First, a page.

Can you believe it? Popular Science has been around for 149 years. And we’re about to continue that legacy with an exciting new change.

Going forward, you can read (and reread) your quarterly PopSci issues in our desktop, smartphone, and tablet apps. Existing subscribers can follow the steps below to get access to Spring 2021: Calm in high-res on any device. New subscribers can head on over to to get set up.

  1. Go to our subscriber portal at and enter your email address and account number. Check your mailbox for a postcard with this information, or your email inbox for a note from If you have an issue handy, here’s where you can find your account number:
Screenshot of subscribe mailing label with account number highlighted on second line
  1. After you submit your credentials, you’ll automatically be redirected to the Popular Science desktop app. Go ahead and type in your account number or email address one more time to sign in.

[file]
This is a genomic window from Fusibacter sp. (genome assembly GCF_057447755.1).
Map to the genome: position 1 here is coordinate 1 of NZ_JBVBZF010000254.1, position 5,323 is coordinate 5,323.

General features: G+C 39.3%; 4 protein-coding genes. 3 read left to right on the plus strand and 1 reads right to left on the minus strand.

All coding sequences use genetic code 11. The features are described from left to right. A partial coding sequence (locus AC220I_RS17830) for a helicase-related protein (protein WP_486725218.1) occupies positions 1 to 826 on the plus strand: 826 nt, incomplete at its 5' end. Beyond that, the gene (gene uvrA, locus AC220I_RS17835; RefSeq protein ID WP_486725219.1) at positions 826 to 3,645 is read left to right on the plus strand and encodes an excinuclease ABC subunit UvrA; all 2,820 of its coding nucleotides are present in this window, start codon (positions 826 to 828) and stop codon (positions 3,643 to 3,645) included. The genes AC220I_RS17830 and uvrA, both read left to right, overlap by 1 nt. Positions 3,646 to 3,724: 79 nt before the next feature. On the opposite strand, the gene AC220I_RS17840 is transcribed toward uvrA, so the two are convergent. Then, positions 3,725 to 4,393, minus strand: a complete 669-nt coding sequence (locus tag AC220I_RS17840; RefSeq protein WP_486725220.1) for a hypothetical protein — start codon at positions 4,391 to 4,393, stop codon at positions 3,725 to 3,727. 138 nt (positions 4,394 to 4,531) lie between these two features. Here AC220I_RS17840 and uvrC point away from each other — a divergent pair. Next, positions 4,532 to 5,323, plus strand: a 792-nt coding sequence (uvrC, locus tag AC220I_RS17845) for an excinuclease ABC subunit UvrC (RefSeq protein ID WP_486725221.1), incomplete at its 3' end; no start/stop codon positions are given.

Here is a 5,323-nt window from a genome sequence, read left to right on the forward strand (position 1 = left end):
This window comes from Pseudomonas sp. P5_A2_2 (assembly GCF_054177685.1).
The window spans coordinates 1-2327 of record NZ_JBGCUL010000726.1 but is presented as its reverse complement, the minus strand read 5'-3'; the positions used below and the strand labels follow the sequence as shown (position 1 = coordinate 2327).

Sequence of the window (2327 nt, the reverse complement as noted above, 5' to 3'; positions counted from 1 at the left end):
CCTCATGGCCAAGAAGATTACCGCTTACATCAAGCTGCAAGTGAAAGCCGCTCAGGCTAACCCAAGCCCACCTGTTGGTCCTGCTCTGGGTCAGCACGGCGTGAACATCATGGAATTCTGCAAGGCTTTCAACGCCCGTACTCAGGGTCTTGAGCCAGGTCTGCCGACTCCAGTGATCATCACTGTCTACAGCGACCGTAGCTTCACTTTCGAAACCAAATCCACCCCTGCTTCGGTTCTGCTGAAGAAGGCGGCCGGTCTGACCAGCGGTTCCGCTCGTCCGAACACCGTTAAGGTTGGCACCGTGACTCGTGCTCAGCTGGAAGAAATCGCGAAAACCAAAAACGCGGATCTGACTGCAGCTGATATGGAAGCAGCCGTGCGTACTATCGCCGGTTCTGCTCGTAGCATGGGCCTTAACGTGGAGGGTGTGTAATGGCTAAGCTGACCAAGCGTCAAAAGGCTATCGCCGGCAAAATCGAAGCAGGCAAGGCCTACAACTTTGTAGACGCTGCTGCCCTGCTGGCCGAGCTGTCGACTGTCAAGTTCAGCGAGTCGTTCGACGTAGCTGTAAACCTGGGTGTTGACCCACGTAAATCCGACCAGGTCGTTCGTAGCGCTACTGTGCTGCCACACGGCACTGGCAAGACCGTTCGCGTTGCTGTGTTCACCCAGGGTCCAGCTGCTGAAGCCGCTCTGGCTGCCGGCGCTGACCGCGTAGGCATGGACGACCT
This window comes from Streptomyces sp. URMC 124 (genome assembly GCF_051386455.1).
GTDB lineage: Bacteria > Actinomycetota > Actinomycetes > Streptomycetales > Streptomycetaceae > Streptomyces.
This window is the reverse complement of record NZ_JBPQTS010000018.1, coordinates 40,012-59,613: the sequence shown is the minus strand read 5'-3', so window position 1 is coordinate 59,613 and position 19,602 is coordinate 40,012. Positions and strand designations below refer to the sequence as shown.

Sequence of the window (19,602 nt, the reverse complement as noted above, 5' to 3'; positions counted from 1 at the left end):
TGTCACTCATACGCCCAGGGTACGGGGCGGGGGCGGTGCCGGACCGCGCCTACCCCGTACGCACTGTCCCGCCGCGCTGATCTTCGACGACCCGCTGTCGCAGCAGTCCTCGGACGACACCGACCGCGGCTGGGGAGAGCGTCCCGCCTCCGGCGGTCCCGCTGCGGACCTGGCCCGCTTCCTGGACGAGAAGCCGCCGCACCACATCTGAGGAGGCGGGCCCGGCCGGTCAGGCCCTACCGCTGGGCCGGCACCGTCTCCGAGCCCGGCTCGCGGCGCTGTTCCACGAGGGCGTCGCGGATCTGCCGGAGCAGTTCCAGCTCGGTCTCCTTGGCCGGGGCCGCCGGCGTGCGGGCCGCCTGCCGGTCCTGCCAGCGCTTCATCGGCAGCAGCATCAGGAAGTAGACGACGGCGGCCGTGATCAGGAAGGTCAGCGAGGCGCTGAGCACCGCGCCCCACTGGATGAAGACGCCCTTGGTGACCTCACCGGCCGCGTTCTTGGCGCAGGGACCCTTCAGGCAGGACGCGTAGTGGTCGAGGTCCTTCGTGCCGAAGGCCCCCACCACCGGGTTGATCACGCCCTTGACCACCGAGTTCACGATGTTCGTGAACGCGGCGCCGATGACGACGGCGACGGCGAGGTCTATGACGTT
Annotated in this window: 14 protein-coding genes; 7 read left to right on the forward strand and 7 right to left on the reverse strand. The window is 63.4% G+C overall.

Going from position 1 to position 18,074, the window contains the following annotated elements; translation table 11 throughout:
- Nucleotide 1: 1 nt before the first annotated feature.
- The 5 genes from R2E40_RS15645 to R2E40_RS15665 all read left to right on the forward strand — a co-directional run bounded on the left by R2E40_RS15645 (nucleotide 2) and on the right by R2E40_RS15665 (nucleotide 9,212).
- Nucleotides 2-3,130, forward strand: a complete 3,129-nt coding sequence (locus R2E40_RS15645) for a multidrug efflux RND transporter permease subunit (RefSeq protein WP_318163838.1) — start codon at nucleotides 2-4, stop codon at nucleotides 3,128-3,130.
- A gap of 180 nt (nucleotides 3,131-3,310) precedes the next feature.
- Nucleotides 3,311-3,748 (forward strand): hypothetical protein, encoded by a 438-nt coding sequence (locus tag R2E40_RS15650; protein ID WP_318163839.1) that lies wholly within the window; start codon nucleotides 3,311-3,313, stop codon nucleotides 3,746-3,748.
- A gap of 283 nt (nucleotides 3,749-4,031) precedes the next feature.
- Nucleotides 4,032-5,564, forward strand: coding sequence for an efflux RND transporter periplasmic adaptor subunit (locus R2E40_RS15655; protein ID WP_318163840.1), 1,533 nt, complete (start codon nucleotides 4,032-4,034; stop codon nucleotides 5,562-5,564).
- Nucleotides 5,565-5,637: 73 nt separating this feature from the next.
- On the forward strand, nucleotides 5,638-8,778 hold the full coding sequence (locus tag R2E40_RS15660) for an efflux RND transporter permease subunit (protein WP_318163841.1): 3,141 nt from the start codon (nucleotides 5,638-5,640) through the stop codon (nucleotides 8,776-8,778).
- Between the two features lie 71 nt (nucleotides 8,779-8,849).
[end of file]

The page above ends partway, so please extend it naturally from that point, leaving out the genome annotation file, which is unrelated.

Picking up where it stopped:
Zinio desktop app log-in page
  1. That’s it! You can now pull up Spring 2021: Calm, or back issues dating to 2002, by clicking “Magazines” at the top of the page. This gives you the option to read the stories now or download them to access offline later.
Zinio desktop app magazine library featuring the Popular Science Spring 2021 issue
  1. Hit the arrows at the sides of the screen to flip through the magazine. Use the bar at the bottom or your mouse wheel to zoom in and out. The menu on the left-hand side lets you toggle between different views and bookmark your favorite charts, features, and DIY ideas.
Popular Science Spring 2021 issue flip-through interface on Zinio

Once you’ve accessed your digital subscription, you can also download the Popular Science app for iOS or Android. Just log in with the same account number or email address.

For help navigating any of our apps, reach out to For help with anything related to your account or payment information, visit For quick help, you can leave a comment on this page. 

As always, thanks for being a wonderful, adventurous reader. We wouldn’t be telling stories for a century-and-a-half without you.